If you're anything like me, the first few weeks after you bring your new baby home are kind of a mixed bag. On one hand you will probably be happy to finally meet your newborn and get your snuggle on. On the other, you're likely to face some surprises, self-doubt, and of course, sleep deprivation. And when you experience these things with a partner, it can impact your relationship. There are so many ways that the first few weeks of new motherhood changes your relationship — for better and for worse.
There was nothing more amazing than meeting our son for the first time. I grew a tiny human in my body who is part me and part my husband, and he'll be in our lives forever. I mean, that's amazing. But there were so many scary and emotionally-charged moments staring us in the face as new parents, too, like when the baby got sick, wouldn't stop crying, or decided sleep just wasn't happening. The intensity of those moments, and the ability to problem solve together, generated some common ground and commiseration between the two of us, but it also made for more than a few petty fights about whose turn it was to walk laps with the baby or who was more sleep deprived. It also changed the way I looked at my partner. He wasn't just a lover anymore. He was a father, and that was astounding.
I admit that I got resentful of my husband's ability to sleep through pretty much anything, and it was sort of impossible for him to understand my postpartum depression and anxiety. However, in so many ways having a baby together has made our relationship stronger, at least once I stopped keeping score about who was getting more sleep. The first 21 days of motherhood can make or break your relationship, and here's how:
The first few weeks after I gave birth are pretty much a blur, full of tense moments, heightened emotions, pain, and exhaustion. When you are navigating these stormy waters with a partner, even the most loving couple is bound to argue, often about something silly or stupid that usually leaves you laughing after the fact.
You Gain Insight About Your Partner
I learned so much about my partners in the early days of parenthood. With my first husband, I learned that he would not support me and help when things got hard, and they got so hard. With my current husband, I witnessed vulnerability, tenderness, and caring for me and our baby that made me fall even more in love with him.
You Face New Challenges
New parenthood is not for the faint of heart and jam packed full of challenging moments. Facing new challenges, like breastfeeding struggles, your baby getting sick, and no one getting much sleep, with a partner and co-parent can make or break your relationship.
You Discover New Ways To Be Intimate
Yeah, for the first few weeks of motherhood, the last thing I wanted to do was have sex. Seriously. So, you have a choice: you can find new ways to be intimate (foot massages, naps, and lots of snuggling) or let the space between you get even bigger.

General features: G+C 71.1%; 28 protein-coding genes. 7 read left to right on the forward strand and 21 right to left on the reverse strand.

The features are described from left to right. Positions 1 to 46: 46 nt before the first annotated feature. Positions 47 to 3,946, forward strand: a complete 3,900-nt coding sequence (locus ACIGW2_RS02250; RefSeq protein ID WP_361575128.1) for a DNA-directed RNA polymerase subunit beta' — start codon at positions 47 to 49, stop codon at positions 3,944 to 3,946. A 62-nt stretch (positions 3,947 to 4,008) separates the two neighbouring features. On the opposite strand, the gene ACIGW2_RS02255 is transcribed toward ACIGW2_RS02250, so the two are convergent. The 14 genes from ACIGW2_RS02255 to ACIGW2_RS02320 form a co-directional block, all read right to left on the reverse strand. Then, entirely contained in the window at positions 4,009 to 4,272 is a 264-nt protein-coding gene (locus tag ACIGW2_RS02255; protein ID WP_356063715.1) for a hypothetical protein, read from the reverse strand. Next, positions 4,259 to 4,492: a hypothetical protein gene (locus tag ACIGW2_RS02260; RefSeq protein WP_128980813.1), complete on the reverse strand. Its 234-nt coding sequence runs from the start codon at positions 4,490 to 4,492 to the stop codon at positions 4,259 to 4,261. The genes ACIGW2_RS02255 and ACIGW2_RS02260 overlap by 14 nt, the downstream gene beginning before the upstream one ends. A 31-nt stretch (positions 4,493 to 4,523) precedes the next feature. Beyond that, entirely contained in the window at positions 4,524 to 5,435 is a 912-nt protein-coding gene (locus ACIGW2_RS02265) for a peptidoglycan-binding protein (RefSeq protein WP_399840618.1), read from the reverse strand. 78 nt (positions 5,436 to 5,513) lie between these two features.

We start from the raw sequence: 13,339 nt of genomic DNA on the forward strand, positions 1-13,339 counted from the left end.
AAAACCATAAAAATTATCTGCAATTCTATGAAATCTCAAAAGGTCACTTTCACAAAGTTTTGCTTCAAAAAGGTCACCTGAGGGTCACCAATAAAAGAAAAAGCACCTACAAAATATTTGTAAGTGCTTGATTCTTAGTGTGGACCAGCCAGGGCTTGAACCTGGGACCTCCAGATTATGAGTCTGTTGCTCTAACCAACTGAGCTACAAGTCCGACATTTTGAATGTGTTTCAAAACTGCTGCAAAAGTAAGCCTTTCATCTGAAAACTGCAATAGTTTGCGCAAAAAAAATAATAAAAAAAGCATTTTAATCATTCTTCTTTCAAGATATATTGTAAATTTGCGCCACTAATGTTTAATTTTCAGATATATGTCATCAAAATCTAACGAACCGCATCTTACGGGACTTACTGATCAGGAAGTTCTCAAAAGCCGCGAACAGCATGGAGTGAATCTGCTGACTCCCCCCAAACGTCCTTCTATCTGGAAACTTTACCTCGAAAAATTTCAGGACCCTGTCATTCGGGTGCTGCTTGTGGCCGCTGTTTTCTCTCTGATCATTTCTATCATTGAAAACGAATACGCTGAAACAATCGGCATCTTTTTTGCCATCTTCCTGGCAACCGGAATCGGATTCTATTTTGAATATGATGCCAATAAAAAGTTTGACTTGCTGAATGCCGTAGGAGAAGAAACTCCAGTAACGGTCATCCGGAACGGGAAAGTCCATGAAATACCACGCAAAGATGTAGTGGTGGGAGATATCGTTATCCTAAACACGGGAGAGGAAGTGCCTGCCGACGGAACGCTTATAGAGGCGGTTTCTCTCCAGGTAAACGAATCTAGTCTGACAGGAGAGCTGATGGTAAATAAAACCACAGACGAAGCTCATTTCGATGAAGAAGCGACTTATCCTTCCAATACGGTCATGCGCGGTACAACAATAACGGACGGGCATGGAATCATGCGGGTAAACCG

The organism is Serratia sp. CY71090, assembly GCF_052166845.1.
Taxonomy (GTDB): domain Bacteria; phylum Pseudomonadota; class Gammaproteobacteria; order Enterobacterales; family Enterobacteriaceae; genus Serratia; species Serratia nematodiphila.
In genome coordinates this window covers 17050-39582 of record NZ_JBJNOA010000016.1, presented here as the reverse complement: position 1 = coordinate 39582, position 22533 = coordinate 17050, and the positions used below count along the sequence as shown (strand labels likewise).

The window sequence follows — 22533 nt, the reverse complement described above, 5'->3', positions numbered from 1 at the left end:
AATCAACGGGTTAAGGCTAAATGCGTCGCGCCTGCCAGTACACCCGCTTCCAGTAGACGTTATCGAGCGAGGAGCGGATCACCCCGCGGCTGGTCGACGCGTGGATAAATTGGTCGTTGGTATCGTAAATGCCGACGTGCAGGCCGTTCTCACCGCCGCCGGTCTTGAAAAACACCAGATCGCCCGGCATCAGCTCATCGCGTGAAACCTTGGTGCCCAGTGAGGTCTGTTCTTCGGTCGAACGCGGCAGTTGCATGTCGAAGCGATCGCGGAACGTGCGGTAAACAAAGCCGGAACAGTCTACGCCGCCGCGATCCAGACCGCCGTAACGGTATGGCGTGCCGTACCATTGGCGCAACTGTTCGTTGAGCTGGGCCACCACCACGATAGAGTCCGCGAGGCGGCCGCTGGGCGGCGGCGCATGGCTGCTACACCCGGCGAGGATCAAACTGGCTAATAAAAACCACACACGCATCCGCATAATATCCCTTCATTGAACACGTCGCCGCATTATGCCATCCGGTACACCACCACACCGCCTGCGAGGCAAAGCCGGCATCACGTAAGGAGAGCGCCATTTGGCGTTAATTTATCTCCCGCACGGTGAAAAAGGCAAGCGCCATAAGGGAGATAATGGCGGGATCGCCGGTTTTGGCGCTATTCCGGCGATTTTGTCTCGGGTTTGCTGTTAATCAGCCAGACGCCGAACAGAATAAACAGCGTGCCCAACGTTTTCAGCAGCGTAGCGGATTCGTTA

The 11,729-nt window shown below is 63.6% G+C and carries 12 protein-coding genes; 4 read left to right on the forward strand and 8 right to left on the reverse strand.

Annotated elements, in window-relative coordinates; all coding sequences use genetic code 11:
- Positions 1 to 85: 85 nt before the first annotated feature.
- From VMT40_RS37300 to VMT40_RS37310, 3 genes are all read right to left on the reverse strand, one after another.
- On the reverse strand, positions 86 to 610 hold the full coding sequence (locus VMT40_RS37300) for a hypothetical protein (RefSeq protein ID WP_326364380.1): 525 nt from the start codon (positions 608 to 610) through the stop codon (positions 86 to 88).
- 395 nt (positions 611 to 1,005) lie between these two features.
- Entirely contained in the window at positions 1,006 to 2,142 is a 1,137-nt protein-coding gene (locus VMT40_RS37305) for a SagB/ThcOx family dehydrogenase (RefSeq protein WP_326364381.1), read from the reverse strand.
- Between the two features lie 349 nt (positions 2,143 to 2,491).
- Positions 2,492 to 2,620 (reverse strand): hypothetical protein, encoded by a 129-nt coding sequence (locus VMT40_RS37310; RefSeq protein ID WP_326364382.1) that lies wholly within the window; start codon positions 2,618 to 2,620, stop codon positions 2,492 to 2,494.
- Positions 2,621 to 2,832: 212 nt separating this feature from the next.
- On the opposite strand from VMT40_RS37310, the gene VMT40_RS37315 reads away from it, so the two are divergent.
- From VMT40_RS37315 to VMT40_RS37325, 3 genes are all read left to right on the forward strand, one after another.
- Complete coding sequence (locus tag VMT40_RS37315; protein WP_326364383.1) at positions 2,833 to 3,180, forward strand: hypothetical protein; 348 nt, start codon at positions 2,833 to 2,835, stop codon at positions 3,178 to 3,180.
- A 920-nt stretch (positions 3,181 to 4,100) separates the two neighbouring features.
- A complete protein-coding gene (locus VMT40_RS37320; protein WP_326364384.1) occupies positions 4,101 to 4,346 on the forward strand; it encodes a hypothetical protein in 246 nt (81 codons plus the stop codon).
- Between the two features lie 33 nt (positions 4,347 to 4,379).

You Learn How To Be A Team
When things get hard and problems inevitably arise, you have plenty of opportunities to become a united front and work as a team — or leave your partner to manage challenges alone. My first husband's strategy was to roll over and pretend to be sleeping, or take a road trip with his buddy to get away from the stress of new parenthood. There's more than one reason he's now my ex-husband, friends. My current husband became my partner in parenting. We're on each other's team, for sure.
You Take Turns
So, yeah, in order to get through the first 21 days of new parenthood relatively unscathed and with your partnership intact, I have learned that sometimes you need to take turns, like getting up with baby, feeding baby, putting baby to bed, but also showering, running to the store, making dinner, and tending to the house and other kids if you have them. It can feel really weird to do things on your own, when you are used to doing everything with your partner, but if you both try to do everything, no one will get any sleep or a damn break.
You Prioritize Each Other
The first few weeks of parenthood teaches you to prioritize. In addition to finding time to even spend with your partner (which can seem impossible when you are a new parent) you also need to find ways to prioritize each other and your relationship, especially when all of your focus is on your tiny human. I learned the hard way that if you don't do this, your relationship will quickly become secondary to pretty much everything else.
You Become Parents
When you make it through the first 21 days of parenthood with your partner, your relationship changes — for better and, sometimes, for worse. You learn so much about your partner, by seeing how they respond to challenges, support you (or not), and care for your new little one. If you are lucky, seeing your partner as a co-parent will change the way you see them for the better and bring you closer together. If not, then, it's good to learn these things at the beginning of your co-parenting journey.
Watch Romper's new video series, Romper's Doula Diaries:
Check out the entire Romper's Doula Diaries series and other videos on Facebook and the Bustle app across Apple TV, Roku, and Amazon Fire TV.